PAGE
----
Aug 16, 2022 • 7 min read

Your Breastfeeding Questions, Answered

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Breastfeeding has been in the news– in June, the AAP released new breastfeeding guidelines, and August is National Breastfeeding Month. This attention reinforces how we all need to broach the topic with sensitivity and care. There are many decisions to make around breastfeeding (or not), and we took this opportunity to ask new and expecting moms to share their questions, and boy (or girl!), did they deliver? So, we called upon a few experts to get the answers.

Answers from mom of two, Annie 

What do I really need to buy and have ready before the baby arrives?

In the age of on demand delivery, I wouldn’t overbuy anything. Everyone’s needs will be different. That said, there are a few things I would recommend having on hand.

  1. Nursing bras– buy one to start and buy the rest once you know what size you’ll need. The ones with clasps and clips are great for support, but I love having the soft pull-down bralettes for sleeping and lounging. 
  2. Pumping bra–have one on hand and bring it to the hospital. Chances are you won’t need to pump at the hospital, but if you do, you’ll be glad you have it! 
  3. Get a pump and learn how to use it– my experience with my first baby was that I URGENTLY needed the pump as soon as I got home from the hospital, and I was figuring out how to use it in what felt like “crisis mode.” Learn more about how pumping works and how much milk you should pump here.
  4. Haakaa– They’re not expensive, and they’re good to have around for hand expressing.
  5. Breastfeeding pillow– These are a big help for breastfeeding or bottle feeding, especially in the early days.  I loved my  “My Brest Friend.” Hot tip: bring it to the hospital if you have room! 

Once the baby has arrived, how do I know if/when I need professional assistance?

From my experience, I would recommend getting professional assistance right away. If you have the insurance coverage and can afford it, there is no reason not to get help. With breastfeeding, if you wait until there is a problem, you might end up in a lot of discomfort. 

For my second baby, I reached out to my lactation consultant and told her when I was due. We arranged that I would let her know when I was in labor and set up an appointment for the day I came home from the hospital. It was incredibly helpful. 

Note: Our lactation consultant Kim noted that connecting with a lactation consultant ahead of time sets expecting parents up for success. She recommends setting up a pre-delivery consult for around week 36 of pregnancy.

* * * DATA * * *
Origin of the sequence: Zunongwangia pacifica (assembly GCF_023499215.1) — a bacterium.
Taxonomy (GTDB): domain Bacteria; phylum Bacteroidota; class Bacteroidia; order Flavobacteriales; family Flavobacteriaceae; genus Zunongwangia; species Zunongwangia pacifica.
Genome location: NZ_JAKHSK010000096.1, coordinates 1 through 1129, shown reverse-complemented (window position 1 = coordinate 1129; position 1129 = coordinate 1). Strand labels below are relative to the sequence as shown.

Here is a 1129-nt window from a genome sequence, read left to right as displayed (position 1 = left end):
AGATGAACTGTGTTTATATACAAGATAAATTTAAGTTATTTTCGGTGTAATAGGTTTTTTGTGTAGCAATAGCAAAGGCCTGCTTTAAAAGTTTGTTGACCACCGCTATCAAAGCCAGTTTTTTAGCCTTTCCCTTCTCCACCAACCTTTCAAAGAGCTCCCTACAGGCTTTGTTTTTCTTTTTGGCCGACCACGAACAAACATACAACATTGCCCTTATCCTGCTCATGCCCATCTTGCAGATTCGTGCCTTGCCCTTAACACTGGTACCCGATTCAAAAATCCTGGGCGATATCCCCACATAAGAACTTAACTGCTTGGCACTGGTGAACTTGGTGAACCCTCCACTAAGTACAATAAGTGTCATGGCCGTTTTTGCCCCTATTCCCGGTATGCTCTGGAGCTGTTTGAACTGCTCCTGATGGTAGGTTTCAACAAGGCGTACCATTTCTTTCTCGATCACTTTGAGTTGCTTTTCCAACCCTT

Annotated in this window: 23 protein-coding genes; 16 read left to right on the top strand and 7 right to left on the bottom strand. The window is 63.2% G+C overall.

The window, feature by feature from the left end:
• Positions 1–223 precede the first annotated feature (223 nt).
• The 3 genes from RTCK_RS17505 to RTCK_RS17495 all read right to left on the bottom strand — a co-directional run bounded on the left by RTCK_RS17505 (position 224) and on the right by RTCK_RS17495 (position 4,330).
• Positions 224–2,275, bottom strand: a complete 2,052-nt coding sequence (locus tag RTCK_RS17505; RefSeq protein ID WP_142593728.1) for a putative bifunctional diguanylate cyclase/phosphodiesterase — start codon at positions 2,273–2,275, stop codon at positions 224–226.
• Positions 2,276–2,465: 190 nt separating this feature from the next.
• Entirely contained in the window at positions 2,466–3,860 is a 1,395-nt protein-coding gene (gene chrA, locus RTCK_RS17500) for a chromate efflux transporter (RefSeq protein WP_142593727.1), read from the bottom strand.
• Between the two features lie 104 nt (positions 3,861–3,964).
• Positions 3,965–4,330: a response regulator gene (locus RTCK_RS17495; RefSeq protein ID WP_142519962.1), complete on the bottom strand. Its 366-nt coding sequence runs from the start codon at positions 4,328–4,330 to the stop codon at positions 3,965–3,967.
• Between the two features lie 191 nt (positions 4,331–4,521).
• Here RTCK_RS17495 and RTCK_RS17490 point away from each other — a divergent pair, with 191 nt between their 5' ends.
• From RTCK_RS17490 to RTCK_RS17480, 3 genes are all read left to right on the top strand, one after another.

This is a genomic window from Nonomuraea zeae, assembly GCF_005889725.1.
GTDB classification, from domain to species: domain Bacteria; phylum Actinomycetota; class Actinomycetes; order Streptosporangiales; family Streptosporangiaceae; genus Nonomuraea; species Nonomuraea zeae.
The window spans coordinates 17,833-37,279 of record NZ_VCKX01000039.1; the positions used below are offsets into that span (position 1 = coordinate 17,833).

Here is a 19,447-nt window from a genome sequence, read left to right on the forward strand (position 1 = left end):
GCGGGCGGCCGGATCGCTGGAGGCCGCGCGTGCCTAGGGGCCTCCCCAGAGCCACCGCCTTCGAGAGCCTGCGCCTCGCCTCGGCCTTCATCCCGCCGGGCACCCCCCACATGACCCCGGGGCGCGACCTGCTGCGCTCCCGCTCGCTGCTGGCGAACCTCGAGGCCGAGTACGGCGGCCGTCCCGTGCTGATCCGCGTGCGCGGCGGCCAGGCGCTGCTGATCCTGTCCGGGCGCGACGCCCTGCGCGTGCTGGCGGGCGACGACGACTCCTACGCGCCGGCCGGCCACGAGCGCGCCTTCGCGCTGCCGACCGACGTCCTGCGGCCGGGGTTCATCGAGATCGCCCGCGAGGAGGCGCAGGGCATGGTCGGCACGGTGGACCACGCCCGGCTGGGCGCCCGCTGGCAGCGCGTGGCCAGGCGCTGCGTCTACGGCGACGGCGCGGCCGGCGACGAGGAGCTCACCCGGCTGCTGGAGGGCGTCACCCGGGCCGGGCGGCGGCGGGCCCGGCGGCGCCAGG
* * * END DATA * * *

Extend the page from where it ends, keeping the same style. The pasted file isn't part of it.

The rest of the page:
>> Learn more: What to do if you’re only pumping 1 or 2 oz every few hours

What are specific things I can ask my partner to help with to make my life easier?

Feeding a baby is a lot of work. It takes a ton of time and happens at crazy hours. And, if you’re primarily breastfeeding it can be isolating. If you have a partner, they should be very involved.

If everything is going smoothly, you can divvy up tasks. You feed the baby, then they burp the baby, change their diaper and put them back down.

With my first, feeding was difficult. I was using heat pads and massage while feeding to stimulate milk flow, and my husband helped with all of it. He would prep the heating pads, stand behind me while feeding and help do the massage, and he would use a wet washcloth to help keep the baby awake.  

Also, your partner should be washing everything. There is so much washing to do– pump parts, bottles, you name it. If you’re bottle feeding, having your partner develop a bottle feeding relationship with the baby is both helpful, and a nice way for your partner to bond with the baby. 

>> Learn more: What to do if your baby refuses to breastfeed but will take a bottle

Answers from a Lactation Consultant, Kimberleigh Weiss-Lewit, IBCLC

Is there anything I should look out for prior to baby’s arrival? Or anything I need to do to prepare for breastfeeding?

In the first trimester, you might notice your breasts are more sensitive. In the second trimester, you might notice a little leaking of colostrum, which is the early milk, it looks yellow. In the third trimester, some women will experience leaking of colostrum. If you don’t notice colostrum, do not worry! This doesn’t mean you won’t have it. 

In general, there’s nothing you really need to do to get ready. Pregnancy is how your body prepares for feeding.